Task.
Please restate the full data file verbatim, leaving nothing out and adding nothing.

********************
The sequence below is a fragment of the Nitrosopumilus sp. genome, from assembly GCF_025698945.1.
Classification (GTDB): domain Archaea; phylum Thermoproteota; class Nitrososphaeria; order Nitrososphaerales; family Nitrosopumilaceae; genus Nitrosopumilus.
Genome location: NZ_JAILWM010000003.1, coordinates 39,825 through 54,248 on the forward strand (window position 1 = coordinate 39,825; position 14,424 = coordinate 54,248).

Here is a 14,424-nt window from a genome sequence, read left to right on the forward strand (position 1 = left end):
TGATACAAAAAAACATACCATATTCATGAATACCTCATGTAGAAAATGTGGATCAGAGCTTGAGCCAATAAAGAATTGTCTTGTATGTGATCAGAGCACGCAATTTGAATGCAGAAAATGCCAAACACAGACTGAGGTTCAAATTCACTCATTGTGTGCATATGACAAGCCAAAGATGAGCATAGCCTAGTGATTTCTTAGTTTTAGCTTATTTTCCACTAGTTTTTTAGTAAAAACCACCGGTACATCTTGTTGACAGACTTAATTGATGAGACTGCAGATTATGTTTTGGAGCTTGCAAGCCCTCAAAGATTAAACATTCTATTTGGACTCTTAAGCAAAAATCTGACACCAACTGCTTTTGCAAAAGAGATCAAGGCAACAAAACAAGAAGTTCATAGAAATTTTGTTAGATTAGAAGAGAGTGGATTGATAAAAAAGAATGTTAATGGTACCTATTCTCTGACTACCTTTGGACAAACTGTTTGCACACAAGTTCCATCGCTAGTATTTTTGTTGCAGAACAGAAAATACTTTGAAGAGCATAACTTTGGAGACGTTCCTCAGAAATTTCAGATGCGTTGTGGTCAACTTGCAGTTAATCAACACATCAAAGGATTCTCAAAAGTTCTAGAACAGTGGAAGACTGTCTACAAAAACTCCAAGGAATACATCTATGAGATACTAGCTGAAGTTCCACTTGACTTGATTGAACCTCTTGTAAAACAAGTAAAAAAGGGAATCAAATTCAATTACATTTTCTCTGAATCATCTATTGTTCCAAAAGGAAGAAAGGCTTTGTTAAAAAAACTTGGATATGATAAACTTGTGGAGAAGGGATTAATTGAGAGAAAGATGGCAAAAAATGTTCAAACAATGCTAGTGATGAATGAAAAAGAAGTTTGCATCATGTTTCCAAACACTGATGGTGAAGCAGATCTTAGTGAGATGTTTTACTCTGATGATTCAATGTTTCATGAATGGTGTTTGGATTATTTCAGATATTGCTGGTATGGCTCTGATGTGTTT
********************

The sequence below is a fragment of the Nitrosopumilus sp. genome, from assembly GCF_025698945.1.
Classification (GTDB): domain Archaea; phylum Thermoproteota; class Nitrososphaeria; order Nitrososphaerales; family Nitrosopumilaceae; genus Nitrosopumilus.
Genome location: NZ_JAILWM010000003.1, coordinates 39,825 through 54,248 on the forward strand (window position 1 = coordinate 39,825; position 14,424 = coordinate 54,248).

Here is a 14,424-nt window from a genome sequence, read left to right on the forward strand (position 1 = left end):
TGATACAAAAAAACATACCATATTCATGAATACCTCATGTAGAAAATGTGGATCAGAGCTTGAGCCAATAAAGAATTGTCTTGTATGTGATCAGAGCACGCAATTTGAATGCAGAAAATGCCAAACACAGACTGAGGTTCAAATTCACTCATTGTGTGCATATGACAAGCCAAAGATGAGCATAGCCTAGTGATTTCTTAGTTTTAGCTTATTTTCCACTAGTTTTTTAGTAAAAACCACCGGTACATCTTGTTGACAGACTTAATTGATGAGACTGCAGATTATGTTTTGGAGCTTGCAAGCCCTCAAAGATTAAACATTCTATTTGGACTCTTAAGCAAAAATCTGACACCAACTGCTTTTGCAAAAGAGATCAAGGCAACAAAACAAGAAGTTCATAGAAATTTTGTTAGATTAGAAGAGAGTGGATTGATAAAAAAGAATGTTAATGGTACCTATTCTCTGACTACCTTTGGACAAACTGTTTGCACACAAGTTCCATCGCTAGTATTTTTGTTGCAGAACAGAAAATACTTTGAAGAGCATAACTTTGGAGACGTTCCTCAGAAATTTCAGATGCGTTGTGGTCAACTTGCAGTTAATCAACACATCAAAGGATTCTCAAAAGTTCTAGAACAGTGGAAGACTGTCTACAAAAACTCCAAGGAATACATCTATGAGATACTAGCTGAAGTTCCACTTGACTTGATTGAACCTCTTGTAAAACAAGTAAAAAAGGGAATCAAATTCAATTACATTTTCTCTGAATCATCTATTGTTCCAAAAGGAAGAAAGGCTTTGTTAAAAAAACTTGGATATGATAAACTTGTGGAGAAGGGATTAATTGAGAGAAAGATGGCAAAAAATGTTCAAACAATGCTAGTGATGAATGAAAAAGAAGTTTGCATCATGTTTCCAAACACTGATGGTGAAGCAGATCTTAGTGAGATGTTTTACTCTGATGATTCAATGTTTCATGAATGGTGTTTGGATTATTTCAGATATTGCTGGTATGGCTCTGATGTGTTT